Troubleshoot Chrome network issues
If you experience TCP/IP problems with Chrome browser or a managed Chrome device, you can collect network logs and view network data using net-export and net-internals. The network logs are useful if you need to debug network problems, analyze performance, or contact support about a problem.
If an issue seems to be HTTP related, such as 403 errors or missing HTTP headers, use HAR Analyzer.
Get network logs
- Open a new Chrome browser window and browse to chrome://net-export/
- (Optional) Select the level of log detail.
- If you don’t change the level of log detail, private information is stripped.
- To include raw bytes (encrypted or otherwise) that were transmitted over the network, select Include raw bytes (includes cookies and credentials).
- Click Start logging to disk.
- Name the file and choose where to save it.
- Click Save.
- Open a new tab and re-create the problem.
- Go back to the net-export tab and click Stop logging.
If a problem occurs before you can browse to chrome://net-export, such as when the Chrome browser or device first starts, use the following command line flag to capture the network log:
If you need to, you can change the file path,
View network data
- Open a new Chrome browser window and browse to chrome://net-internals/.
Note: Events are captured immediately. You can see this happening in the red bar at the top of the browser window.
- On the left, select an option to perform various actions and view information about network events. See the table below for details.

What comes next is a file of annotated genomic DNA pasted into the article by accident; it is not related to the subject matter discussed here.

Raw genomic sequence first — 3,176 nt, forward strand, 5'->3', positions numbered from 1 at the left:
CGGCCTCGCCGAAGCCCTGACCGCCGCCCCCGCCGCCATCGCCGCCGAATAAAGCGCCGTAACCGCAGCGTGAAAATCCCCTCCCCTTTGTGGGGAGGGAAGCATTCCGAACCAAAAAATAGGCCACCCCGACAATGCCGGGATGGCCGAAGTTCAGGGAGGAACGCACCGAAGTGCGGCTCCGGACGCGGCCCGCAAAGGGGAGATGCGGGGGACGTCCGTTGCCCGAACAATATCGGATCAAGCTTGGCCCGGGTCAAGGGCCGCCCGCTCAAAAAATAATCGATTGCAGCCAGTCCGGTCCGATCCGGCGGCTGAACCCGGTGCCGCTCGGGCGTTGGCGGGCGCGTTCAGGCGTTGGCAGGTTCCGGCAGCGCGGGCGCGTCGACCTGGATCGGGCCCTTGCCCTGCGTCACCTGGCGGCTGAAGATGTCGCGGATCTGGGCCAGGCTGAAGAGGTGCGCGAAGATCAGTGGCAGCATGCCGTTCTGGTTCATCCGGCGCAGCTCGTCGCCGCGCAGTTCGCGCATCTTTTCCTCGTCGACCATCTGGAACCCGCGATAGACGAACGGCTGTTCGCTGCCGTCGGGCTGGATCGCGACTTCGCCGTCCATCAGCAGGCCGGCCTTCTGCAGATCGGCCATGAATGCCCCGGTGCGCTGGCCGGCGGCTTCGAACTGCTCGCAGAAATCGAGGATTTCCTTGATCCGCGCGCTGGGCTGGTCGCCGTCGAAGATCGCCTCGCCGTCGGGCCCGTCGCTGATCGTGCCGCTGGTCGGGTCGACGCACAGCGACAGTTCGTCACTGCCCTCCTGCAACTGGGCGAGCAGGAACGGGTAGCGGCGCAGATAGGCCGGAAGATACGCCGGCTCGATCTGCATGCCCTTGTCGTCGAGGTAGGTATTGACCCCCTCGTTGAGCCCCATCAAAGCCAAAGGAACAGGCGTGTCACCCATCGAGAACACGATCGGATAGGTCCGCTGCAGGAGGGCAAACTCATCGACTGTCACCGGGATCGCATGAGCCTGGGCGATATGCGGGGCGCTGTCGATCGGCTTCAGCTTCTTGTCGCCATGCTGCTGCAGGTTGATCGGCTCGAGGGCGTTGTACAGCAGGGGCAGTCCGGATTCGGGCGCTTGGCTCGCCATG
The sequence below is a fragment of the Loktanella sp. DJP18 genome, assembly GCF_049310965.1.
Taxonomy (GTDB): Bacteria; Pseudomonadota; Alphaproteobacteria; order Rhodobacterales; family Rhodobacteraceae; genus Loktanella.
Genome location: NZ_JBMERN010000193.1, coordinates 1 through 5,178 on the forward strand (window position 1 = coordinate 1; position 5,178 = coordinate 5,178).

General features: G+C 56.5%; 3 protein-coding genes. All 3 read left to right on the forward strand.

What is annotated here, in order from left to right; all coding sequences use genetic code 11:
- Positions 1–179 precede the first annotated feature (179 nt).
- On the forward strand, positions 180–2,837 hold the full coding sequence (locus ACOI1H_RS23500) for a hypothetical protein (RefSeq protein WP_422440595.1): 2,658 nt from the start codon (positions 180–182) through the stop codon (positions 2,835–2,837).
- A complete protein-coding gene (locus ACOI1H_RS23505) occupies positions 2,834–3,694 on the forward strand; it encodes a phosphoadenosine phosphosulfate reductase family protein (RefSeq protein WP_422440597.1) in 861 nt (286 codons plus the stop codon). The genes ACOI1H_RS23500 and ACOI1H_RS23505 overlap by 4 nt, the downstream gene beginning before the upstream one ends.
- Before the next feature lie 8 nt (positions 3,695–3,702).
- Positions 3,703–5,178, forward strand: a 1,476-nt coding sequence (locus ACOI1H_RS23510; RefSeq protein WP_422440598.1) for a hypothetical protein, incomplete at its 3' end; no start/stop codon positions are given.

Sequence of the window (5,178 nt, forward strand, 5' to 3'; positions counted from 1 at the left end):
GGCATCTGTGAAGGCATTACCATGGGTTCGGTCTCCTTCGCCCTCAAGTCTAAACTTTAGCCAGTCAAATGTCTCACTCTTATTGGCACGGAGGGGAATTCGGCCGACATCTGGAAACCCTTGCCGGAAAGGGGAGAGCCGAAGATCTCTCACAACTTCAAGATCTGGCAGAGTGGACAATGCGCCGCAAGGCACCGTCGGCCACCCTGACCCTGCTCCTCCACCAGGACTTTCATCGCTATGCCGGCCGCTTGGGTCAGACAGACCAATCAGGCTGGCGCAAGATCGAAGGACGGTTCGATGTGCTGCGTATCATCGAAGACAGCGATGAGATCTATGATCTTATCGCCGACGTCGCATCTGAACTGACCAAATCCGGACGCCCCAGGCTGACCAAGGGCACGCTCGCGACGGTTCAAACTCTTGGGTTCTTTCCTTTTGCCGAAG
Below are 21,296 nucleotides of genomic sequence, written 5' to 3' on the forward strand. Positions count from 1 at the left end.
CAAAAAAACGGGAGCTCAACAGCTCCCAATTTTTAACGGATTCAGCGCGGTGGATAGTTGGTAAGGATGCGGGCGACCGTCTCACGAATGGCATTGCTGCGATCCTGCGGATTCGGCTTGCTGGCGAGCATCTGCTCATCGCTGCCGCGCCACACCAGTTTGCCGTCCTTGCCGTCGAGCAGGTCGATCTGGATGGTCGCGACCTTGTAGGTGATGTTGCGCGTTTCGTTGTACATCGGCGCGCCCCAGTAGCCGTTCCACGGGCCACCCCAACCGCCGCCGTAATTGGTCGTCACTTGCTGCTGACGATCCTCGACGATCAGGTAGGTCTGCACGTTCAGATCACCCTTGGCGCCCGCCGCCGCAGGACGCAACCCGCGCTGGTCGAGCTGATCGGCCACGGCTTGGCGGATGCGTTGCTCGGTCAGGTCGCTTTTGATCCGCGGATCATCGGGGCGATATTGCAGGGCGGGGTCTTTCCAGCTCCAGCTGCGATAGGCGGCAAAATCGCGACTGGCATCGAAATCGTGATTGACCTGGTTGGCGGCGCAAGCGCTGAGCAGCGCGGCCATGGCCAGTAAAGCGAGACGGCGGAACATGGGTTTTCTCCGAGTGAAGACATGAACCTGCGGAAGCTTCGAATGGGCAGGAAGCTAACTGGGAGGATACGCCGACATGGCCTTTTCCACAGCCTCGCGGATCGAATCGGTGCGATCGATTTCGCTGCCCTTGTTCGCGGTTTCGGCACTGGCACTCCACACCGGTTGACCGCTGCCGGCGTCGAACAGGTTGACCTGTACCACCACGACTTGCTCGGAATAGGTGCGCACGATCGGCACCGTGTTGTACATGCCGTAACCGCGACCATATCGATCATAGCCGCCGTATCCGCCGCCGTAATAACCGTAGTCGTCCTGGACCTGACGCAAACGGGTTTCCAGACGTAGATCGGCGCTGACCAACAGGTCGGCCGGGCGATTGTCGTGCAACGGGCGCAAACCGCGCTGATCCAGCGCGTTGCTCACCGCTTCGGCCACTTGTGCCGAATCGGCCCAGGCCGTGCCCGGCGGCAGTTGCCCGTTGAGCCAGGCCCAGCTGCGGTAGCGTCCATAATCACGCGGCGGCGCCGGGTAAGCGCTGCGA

|Option||What you can do|
Choose settings for how data is captured.
|Export||Deprecated since Chrome 58. Use chrome://net-export/ instead.|
Import an exported .json net-internals file. Then you can view information about network events.
|Proxy||View information about the proxy settings your browser is using. If there's no proxy, you’ll see Use Direct connections.|
|Events||View a list of events as they occur. Events include socket connections, SPDY sessions, HTTP-TCP connections, and URL requests. Errors display in red text.|
|Timeline||View a graph with information, such as the number of open or in-use sockets, URL and DNS requests, or how much data has been sent or received.|
|DNS||View a log of DNS lookups for the device. This can help to troubleshoot issues if webpages fail to load. The log lists the URLs and their corresponding IPs. It also includes the time of the DNS requests.|
|Sockets||View a log of open and used sockets. Use this log for advanced network troubleshooting.|
|Alt-Svc||View information about alternate service mappings.|
|HTTP/2||View a log of HTTP/2 sessions and alternative service mappings.|
|QUIC||View information about Quick UDP Internet Connections (QUIC). This is an experimental network protocol that optimizes connection-oriented web apps that rely on TCP. You can enable or disable QUIC at chrome://flags/#enable-quic.|
|SDCH||View information about Shared Dictionary Compression for HTTP (SDCH). This is a data compression algorithm that uses prenegotiated dictionaries to "warm up" its internal state prior to encoding or decoding. The dictionaries might already be stored locally or can be uploaded and cached.|
|Cache||See a list of cached entries and statistics.|
|Modules||View a list of active Chrome extensions and apps.|
|Tests||Test connectivity to specific URLs.|
Add or delete a domain name from the HTTP Strict Transport Security (HSTS) set or query the current HSTS set.
HSTS is a method for sites to force HTTPS connections. For more information, see HTTP Strict Transport Security.
|Bandwidth||See the total amount of data sent and received since the tab was opened.|
|Prerender||View active prerender websites and their history.|
Capture device logs that are useful for troubleshooting Chrome device issues. You can:
For information about how to examine Chrome device logs, see Chrome device debug logs.